Jefferson’s Groth

I’ve always enjoyed Jefferson’s–never blown away but never unhappy. I have traded/begged/hunted for some of the older ones, but I thought I’d try the Groth which is pretty much available everywhere. (Will the person on bottle-spot who is trying to sell it for more please stop??)

Finished whiskeys have been incredibly en vogue recently, but not all of them are good. I’m going into this one with an open mind.

Baking spices, plums, green apple, rubber and raspberries. Interesting and fruity nose.

Palate is enjoyable, smooth and uncomplicated. The oak and wine from the finish certainly are coming through–but I’m not sure it’s just changing the flavor or improving. Enjoyable experience.

This is a hard one. I enjoy it but I prefer the classic bourbon notes that have been pushed to the back burner on this one. If it was $30, I would be a 90+ score, but given it usually goes for $80-$90 it’s hard to justify the price. Buy a dram at the bar, but not worth adding to the collection. 86/100.

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Bourbon @ The New York Shaving Company Barbershop

The company I work for has an annual charity auction where employees both donate events/items/experiences and also bid on other people’s donations.  This year I decided to work with the New York Shaving Company to donate a great bro’s event: Bourbon at the Barbershop.  Everyone who won the event was treated to an old school barber’s shave and as much amazing bourbon as they could drink.  John Scala, owner and operator of The New York Shaving Company, was an amazing host for our event and I provided the incredible selection of Bourbon.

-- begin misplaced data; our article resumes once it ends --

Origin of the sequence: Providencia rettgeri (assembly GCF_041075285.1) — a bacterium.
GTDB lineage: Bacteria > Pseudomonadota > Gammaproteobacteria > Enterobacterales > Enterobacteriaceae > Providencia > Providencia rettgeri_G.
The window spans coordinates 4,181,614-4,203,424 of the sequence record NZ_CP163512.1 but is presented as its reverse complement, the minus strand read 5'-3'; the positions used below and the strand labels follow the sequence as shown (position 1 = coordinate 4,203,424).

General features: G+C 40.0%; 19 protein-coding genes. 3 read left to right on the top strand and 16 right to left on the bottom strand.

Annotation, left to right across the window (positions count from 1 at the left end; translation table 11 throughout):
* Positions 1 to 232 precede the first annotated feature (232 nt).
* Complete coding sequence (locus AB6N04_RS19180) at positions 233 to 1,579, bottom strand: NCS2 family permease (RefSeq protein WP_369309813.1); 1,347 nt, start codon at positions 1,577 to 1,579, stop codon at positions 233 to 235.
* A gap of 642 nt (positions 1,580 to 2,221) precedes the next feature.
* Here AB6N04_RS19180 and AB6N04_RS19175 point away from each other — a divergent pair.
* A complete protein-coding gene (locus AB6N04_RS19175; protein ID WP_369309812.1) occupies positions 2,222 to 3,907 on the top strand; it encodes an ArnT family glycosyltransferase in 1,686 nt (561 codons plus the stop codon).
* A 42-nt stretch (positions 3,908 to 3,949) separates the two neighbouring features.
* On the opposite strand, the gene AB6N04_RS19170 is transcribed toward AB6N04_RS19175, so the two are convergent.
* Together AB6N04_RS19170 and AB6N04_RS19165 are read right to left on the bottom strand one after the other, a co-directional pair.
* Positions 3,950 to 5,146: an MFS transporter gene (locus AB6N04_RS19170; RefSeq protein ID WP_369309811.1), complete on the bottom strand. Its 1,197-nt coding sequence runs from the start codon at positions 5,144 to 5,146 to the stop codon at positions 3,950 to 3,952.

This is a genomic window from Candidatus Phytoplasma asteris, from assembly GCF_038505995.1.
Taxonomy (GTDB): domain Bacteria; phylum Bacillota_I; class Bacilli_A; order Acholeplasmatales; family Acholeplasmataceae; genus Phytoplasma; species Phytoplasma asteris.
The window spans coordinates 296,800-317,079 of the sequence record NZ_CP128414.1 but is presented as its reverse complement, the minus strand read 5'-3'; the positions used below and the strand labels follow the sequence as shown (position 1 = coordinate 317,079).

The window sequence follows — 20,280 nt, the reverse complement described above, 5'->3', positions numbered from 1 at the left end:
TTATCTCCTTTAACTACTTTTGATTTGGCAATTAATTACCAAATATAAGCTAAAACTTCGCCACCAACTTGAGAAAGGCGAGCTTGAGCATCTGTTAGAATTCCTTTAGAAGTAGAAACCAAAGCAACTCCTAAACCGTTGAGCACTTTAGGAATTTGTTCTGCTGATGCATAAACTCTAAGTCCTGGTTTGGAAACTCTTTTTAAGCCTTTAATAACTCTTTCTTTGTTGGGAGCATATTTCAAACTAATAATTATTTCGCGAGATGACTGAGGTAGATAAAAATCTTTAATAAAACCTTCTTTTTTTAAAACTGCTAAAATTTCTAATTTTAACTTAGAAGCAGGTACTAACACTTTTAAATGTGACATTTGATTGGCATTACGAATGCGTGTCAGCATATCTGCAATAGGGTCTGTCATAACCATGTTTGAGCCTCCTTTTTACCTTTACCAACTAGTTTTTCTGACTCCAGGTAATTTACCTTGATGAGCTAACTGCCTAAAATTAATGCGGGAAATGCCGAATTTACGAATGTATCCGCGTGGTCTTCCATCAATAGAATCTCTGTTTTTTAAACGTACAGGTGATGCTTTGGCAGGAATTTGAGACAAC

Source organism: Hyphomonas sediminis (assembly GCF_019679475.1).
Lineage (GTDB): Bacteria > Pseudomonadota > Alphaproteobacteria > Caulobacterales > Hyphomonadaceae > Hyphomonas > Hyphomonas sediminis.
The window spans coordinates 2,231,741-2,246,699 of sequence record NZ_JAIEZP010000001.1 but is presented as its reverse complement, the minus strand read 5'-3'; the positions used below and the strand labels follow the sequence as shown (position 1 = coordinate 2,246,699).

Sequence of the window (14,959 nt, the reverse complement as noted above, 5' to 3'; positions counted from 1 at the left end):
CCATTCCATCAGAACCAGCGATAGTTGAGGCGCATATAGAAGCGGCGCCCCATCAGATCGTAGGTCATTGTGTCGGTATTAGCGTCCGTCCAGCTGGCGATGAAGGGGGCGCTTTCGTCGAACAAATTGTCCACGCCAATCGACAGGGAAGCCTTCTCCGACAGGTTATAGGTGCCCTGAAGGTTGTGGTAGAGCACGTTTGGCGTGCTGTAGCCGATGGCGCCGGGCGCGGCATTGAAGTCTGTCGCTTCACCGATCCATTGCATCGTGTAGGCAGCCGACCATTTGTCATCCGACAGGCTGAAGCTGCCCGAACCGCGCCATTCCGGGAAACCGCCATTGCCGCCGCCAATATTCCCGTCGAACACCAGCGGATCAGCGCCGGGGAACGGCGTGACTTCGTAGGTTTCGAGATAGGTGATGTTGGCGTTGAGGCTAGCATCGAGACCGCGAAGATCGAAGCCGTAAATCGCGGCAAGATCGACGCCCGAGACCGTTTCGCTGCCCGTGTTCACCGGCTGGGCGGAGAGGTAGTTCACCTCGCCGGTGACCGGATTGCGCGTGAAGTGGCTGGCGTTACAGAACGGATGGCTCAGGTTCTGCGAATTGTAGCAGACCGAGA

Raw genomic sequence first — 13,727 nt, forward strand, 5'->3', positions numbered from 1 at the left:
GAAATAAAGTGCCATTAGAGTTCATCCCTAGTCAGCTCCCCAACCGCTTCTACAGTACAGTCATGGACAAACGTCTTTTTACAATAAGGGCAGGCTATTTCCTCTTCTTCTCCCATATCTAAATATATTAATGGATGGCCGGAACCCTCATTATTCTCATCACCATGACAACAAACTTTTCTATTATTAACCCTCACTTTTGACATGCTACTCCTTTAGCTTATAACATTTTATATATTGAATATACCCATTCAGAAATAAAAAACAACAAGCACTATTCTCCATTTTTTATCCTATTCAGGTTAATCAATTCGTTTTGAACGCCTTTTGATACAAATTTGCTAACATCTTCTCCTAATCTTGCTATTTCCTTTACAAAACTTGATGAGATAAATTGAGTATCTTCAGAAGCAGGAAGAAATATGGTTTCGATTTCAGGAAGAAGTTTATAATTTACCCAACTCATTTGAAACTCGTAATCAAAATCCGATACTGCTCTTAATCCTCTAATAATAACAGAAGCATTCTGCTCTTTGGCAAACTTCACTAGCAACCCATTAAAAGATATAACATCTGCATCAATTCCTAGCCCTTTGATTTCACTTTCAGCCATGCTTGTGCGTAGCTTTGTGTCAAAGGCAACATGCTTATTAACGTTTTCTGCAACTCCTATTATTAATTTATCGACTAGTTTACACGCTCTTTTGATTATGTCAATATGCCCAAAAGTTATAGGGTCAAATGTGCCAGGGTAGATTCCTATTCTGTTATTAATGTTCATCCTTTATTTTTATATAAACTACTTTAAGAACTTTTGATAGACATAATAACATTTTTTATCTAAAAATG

The lineup for the event was:

  • Old Rip Van Winkle 10yr
  • Blade & Bow 22yr
  • Willett Family Estate Bourbon bottle #438
  • Thomas H. Handy BTAC 2014
  • Elijah Craig 18
  • Elijah Craig 23
  • Barrell Bourbon Batch 002
  • Barrell Bourbon Batch 005
  • Barrell Bourbon Batch 006
  • Barrell Whiskey Batch 002 Sherry Cask Finish
  • Four Roses Small Batch Limited Edition 2014
  • Four Roses Small Batch Limited Edition 2015
  • Buffalo Trace Experimental Collection Rediscovered Barrels 17yr
  • Buffalo Trace Experimental Collection Rediscovered Barrels 19yr
  • Michter’s 10 Bourbon
  • Buffalo Trace Single Oak Project
  • Elmer T. Lee
  • Weller Special Reserve

We raised a lot of money for charity and everyone had a great time–the hangovers were proof.  Thanks again to John and the great people at the NY Shaving Company and to everyone who bid high to win tickets to the event.  It was also a great way to finish off a bunch of heels from my collection.  18 bottles gone, which means I can take 18 more out of the bunker 🙂

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Does Glassware Matter?

I am a glassware snob.  I am neither proud, nor embarrassed.  Like I said in previous blogs, I started out as a wine guy and I have no greater pet peeve than going to a restaurant, ordering a nice bottle of wine, and being served in poor glassware.  Actually, low quality, hot, just out of the dishwasher glassware is even offensive to my personal code.  At home I have lots of different glasses for different types of wines so why not have the same thing for whiskey?

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There is a new whiskey glass out on the market, which I ordered off of Kickstarer a while ago, the Norlan glass; it just arrived this weekend.  I believed it was prudent to test it versus the old time favorite Glencairn glass.  For good measure I also also tested them against  Reidel’s single malt glass and the Dorset Old-Fashioned glass.

I decided to test the glasses with two of my current favorite whiskeys, one of a high proof cask strength version and one of a lower proof, the subjects chosen were: Elmer T. Lee bourbon and Barrell Whiskey Batch 002 Sherry Cask Finish.  Both of these are great whiskeys and I’ve enjoyed them many times before in Glencairn glasses.  I also decided to do two separate taste tests, the first at two minutes after pouring and the second at forty-five minutes.  This experiment is not about testing the whiskeys, as I know they are both world class, but rather to see how the glasses express the whiskeys.